A black-clad gunslinger travelling with a naked seven year old boy comes across a slaughtered village, and seeks out the perpetrators, intending to enact vengeance on behalf of the victims. Upon finding the men responsible, the man deals out some justice before moving on, swapping the kid for an adult women, who promises to love him if he can defeat the four great masters living in the desert. Later, he finds himself trying to dig a tunnel into a cavern, but first must earn money by performing street comedy.
Did that rough synopsis make sense to anyone? Well, that doesn’t really change even if you see the whole film, because this is a big bag of crazy wrapped in a giant Christ allegory, in which director Alejandro Jodorowsky pulls an M. Night Shyamalan and casts himself in the role of humanity’s saviour. Firstly, Jodorowsky’s character, who is credited as El Topo, which means The Mole, but he is never referred to by name, responds to the question of why he gets to judge people with the claim that “I am God.” He is also able to perform miracles, such as finding edible eggs buried in the desert sands and shooting boulders until they spout water; at one point he is shot multiple times yet walks away with just holes in his hands and feet, as though he has been crucified, and later he dies, but comes back to life again underground. I’m sure there are more references in there too, but these were the more obvious ones.
This is an uncomfortably and unexpectedly gory film. For starters, the slaughtered village at the start is particularly gruesome. Topo first enters the village after seeing a small child’s corpse, skewered atop a tall pointed pole, with a pool of blood surrounding it. The whole village has been killed, with the bodies of the people and livestock strewn across the ground and a literal river of blood flows from them, plus the various guts unspooled from their former owners. The church is filled with hanging bodies, with the deafening creak of the ropes all that can be heard, whilst outside the score sounds like a variety of birds all chained to a rusty door. Elsewhere there’s insinuated rape, a man making love to an outline of a woman he has created using small rocks, a group of old, overweight women forcing their black slave to perform sexual acts on them, before having him killed for rape, and a man gives his female cast-offs to his underlings, who he makes act like dogs. Elsewhere, there’s a lot here that’s just plain odd, such as the four masters Topo must defeat. One is blind, but has acquired the ability to, when shot, allow the bullets to pass through the gaps in his body, barely hurting him. He has two assistants; one with no arms and the other with no legs. who work together Master-Blaster style to get stuff done, with one carrying the other. The second master lives in a circus wagon with his mother and a lion, and has learned to make very delicate, intricate structures. The third lives with dozens of rabbits, and the fourth is an old hermit who traded his gun for an all powerful butterfly net. A random female stranger shows up mid way through the quest to entice the existing woman, and there’s a sex scene entirely covered in sand, which I figured must be the most uncomfortable thing ever. Just think of the friction. Urgh. And there’s a scene where a little boy shoots himself in the head. It’s kind of accidental, but it’s definitely uncalled for. I had many, many questions after watching this film, but the main one was “Why did I just watch this film?”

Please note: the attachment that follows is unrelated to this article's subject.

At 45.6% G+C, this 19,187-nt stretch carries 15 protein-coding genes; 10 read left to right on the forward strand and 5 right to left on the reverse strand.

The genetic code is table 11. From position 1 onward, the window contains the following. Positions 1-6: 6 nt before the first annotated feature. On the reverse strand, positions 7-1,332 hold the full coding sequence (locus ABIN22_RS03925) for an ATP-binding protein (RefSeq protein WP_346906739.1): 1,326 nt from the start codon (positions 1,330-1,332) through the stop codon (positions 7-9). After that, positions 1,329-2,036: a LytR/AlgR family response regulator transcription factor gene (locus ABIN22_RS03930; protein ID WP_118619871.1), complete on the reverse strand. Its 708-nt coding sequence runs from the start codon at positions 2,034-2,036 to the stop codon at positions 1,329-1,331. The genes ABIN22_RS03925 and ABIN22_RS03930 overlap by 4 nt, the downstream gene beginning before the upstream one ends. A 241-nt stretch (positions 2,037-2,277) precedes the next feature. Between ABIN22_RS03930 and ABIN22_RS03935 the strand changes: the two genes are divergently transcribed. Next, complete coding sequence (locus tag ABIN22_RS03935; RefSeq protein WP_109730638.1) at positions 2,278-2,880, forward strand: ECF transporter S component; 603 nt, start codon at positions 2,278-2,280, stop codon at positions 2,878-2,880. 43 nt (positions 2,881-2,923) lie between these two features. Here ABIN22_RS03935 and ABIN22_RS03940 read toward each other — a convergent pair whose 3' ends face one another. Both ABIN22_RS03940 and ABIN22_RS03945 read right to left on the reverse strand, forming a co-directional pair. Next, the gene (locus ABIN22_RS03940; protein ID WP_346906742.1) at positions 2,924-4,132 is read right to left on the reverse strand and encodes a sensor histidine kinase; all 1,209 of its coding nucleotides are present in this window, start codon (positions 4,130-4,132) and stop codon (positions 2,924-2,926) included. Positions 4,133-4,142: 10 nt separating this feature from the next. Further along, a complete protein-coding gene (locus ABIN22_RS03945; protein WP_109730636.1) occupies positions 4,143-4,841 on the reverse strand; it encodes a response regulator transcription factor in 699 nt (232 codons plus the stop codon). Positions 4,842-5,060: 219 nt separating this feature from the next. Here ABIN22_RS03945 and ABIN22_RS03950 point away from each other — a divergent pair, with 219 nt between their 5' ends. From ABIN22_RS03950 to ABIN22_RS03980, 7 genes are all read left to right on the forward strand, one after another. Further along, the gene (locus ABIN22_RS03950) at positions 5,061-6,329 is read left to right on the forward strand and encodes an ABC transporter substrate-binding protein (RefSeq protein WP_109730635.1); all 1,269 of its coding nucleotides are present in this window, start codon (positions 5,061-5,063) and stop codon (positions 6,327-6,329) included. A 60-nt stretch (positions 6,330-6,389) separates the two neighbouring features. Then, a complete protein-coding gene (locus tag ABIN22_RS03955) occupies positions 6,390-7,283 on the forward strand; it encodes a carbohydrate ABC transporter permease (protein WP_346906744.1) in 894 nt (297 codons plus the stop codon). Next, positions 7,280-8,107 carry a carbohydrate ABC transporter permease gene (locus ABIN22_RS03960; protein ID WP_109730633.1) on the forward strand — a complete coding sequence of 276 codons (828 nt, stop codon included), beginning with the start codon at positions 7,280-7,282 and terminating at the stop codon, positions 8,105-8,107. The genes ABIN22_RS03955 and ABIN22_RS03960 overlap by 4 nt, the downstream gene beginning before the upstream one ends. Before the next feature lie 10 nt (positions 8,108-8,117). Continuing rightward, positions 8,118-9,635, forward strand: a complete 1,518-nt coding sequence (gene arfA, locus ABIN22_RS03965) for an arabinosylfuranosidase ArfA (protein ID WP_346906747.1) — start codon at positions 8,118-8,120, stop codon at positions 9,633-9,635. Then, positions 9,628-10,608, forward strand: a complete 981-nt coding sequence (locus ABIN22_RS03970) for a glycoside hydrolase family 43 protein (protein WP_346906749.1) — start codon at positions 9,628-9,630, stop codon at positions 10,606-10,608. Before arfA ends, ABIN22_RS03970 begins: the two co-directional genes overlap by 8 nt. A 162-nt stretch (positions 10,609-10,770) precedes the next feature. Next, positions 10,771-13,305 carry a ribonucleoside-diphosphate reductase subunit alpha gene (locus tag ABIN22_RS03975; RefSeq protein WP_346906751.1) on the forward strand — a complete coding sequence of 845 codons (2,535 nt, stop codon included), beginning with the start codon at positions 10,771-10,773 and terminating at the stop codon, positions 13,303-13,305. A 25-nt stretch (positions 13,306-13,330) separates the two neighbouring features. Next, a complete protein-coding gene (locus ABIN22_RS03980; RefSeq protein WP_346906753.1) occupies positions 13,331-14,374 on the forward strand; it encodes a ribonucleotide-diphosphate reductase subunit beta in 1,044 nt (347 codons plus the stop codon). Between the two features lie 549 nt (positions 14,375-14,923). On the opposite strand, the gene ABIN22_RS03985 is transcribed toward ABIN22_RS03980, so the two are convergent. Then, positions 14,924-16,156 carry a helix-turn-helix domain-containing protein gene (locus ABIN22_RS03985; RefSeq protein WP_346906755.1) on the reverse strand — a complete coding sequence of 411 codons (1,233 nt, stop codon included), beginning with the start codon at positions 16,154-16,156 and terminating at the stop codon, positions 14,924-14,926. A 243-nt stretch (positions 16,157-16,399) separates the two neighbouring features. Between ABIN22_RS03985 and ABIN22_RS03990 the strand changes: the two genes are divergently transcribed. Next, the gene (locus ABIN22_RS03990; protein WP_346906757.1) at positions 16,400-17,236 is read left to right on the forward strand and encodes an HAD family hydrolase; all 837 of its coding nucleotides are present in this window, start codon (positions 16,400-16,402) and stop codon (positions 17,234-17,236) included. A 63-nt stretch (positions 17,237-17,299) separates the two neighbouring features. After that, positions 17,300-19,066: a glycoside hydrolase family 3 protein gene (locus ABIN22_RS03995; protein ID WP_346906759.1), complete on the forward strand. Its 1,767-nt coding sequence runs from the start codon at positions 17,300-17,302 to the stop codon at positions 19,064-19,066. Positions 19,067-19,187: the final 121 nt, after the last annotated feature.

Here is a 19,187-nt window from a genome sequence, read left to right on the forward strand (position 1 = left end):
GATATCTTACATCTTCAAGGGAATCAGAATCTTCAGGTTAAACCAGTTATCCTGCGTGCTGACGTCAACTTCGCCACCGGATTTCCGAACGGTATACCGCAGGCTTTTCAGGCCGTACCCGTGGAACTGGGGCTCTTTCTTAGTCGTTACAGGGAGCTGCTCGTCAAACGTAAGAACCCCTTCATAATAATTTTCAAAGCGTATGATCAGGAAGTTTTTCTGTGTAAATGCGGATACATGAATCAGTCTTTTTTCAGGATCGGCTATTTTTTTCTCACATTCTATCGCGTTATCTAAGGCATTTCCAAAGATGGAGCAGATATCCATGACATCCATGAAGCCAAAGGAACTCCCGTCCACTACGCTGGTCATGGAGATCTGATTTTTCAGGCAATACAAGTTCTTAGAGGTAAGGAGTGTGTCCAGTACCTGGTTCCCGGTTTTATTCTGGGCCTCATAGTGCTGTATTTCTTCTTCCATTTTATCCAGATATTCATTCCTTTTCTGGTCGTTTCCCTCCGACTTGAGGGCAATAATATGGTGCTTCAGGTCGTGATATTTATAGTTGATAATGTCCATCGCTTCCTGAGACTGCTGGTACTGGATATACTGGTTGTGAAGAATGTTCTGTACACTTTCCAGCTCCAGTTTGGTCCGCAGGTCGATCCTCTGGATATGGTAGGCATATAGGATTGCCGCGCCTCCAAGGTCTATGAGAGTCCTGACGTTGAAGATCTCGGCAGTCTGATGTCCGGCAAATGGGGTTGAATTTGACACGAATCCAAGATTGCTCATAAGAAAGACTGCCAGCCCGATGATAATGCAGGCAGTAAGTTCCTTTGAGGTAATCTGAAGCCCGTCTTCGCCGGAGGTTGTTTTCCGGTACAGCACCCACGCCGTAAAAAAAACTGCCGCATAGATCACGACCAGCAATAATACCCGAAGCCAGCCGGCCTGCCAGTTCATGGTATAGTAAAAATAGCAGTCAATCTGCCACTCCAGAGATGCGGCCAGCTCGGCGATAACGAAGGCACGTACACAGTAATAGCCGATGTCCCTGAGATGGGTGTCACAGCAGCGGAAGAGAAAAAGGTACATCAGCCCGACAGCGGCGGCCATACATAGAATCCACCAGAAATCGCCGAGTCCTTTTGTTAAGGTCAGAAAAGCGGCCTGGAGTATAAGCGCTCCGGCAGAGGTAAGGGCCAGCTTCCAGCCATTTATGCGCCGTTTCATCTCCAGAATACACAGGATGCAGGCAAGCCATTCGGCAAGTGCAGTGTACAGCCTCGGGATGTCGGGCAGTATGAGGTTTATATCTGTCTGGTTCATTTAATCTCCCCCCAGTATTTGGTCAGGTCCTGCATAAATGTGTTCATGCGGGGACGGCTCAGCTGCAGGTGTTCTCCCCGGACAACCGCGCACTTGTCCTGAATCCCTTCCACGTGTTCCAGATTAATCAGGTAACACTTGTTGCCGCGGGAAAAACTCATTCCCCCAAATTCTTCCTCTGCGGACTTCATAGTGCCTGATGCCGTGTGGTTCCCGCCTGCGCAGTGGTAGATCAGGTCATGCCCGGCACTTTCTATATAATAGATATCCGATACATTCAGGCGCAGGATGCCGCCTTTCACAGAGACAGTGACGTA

It’s certainly a unique experience, both among westerns and film in general, but it also felt like a crazed fever dream inspired in equal parts by the Bible, Sergio Leone’s Dollars trilogy and Tod Browning’s Freaks. It’s not a very coherent or logic-based story, but then I don’t think it’s supposed to be, especially with regards to the middle segment involving the four masters. Each one seems to exist in a state of anticipation for Topo to arrive, with no existence but to await his arrival and fight him, This is especially true of the last two, who exist nowhere near any kind of shelter or anything of particular material value that would suggest a lived-in environment. How they live outside of their scenes is not to be considered. Also, some of the film’s logic is insane, such as the line “The desert is round; to find the masters we must travel in circles.” No. Just no.
There are some elements that are more interesting than they utterly insane, such as the depiction of a man’s transition from a seeker of justice via honour and fairness, to resorting to cheap, underhand tactics to achieve a goal someone else has assigned him, plus his later means of redemption for the sins he has committed in quite possibly a literal other life. I’m sure much could be written regarding various themes and meanings behind it all, such as the mysterious stranger bringing a mirror with her, within which the woman travelling with El Topo sees her reflection for the first time and is transfixed by her own beauty. This frustrates Topo into shooting the mirror, but it is with these broken fragments that he is able to defeat the second master, so he gained from the woman’s vanity, whatever that might mean in the long run.
As I mentioned, the primary adjective for El Topo is “unique,” but that doesn’t necessarily make it good, or even recommendable. I gained little here other than confusion and, whilst there’s a lot that could be expanded upon and some very memorable scenes, this is not something I’d advise others to see.
Choose Life 5/10